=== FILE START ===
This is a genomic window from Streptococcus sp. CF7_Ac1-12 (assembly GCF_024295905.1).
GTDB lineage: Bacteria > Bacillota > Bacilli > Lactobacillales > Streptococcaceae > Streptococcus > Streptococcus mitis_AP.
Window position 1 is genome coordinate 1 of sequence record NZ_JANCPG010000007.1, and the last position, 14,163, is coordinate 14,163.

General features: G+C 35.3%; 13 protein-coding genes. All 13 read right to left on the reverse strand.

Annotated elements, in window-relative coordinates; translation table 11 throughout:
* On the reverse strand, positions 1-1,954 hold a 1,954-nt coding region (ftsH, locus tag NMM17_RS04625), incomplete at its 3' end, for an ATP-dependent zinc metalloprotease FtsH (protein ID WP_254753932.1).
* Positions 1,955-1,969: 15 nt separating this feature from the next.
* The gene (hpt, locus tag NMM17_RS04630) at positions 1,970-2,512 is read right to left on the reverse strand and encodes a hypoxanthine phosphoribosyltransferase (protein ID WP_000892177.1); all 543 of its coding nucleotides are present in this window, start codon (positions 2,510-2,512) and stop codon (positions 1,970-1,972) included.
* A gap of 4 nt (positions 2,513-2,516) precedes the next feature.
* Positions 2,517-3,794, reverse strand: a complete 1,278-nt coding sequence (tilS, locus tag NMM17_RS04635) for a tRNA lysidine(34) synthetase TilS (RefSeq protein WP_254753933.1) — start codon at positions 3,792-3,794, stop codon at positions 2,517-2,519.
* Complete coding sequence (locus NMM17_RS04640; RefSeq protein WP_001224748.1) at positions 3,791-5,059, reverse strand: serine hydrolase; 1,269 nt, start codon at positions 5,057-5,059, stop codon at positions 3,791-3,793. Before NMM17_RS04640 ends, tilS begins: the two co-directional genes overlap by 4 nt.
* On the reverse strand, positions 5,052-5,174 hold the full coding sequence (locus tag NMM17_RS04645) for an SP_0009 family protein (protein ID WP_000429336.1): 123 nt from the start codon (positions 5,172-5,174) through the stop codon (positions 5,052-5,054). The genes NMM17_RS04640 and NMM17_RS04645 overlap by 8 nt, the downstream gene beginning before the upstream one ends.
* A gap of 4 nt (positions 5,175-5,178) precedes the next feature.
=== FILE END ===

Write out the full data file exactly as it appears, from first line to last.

This is a genomic window from Streptococcus sp. CF7_Ac1-12 (assembly GCF_024295905.1).
GTDB lineage: Bacteria > Bacillota > Bacilli > Lactobacillales > Streptococcaceae > Streptococcus > Streptococcus mitis_AP.
Window position 1 is genome coordinate 1 of sequence record NZ_JANCPG010000007.1, and the last position, 14,163, is coordinate 14,163.

General features: G+C 35.3%; 13 protein-coding genes. All 13 read right to left on the reverse strand.

Annotated elements, in window-relative coordinates; translation table 11 throughout:
* On the reverse strand, positions 1-1,954 hold a 1,954-nt coding region (ftsH, locus tag NMM17_RS04625), incomplete at its 3' end, for an ATP-dependent zinc metalloprotease FtsH (protein ID WP_254753932.1).
* Positions 1,955-1,969: 15 nt separating this feature from the next.
* The gene (hpt, locus tag NMM17_RS04630) at positions 1,970-2,512 is read right to left on the reverse strand and encodes a hypoxanthine phosphoribosyltransferase (protein ID WP_000892177.1); all 543 of its coding nucleotides are present in this window, start codon (positions 2,510-2,512) and stop codon (positions 1,970-1,972) included.
* A gap of 4 nt (positions 2,513-2,516) precedes the next feature.
* Positions 2,517-3,794, reverse strand: a complete 1,278-nt coding sequence (tilS, locus tag NMM17_RS04635) for a tRNA lysidine(34) synthetase TilS (RefSeq protein WP_254753933.1) — start codon at positions 3,792-3,794, stop codon at positions 2,517-2,519.
* Complete coding sequence (locus NMM17_RS04640; RefSeq protein WP_001224748.1) at positions 3,791-5,059, reverse strand: serine hydrolase; 1,269 nt, start codon at positions 5,057-5,059, stop codon at positions 3,791-3,793. Before NMM17_RS04640 ends, tilS begins: the two co-directional genes overlap by 4 nt.
* On the reverse strand, positions 5,052-5,174 hold the full coding sequence (locus tag NMM17_RS04645) for an SP_0009 family protein (protein ID WP_000429336.1): 123 nt from the start codon (positions 5,172-5,174) through the stop codon (positions 5,052-5,054). The genes NMM17_RS04640 and NMM17_RS04645 overlap by 8 nt, the downstream gene beginning before the upstream one ends.
* A gap of 4 nt (positions 5,175-5,178) precedes the next feature.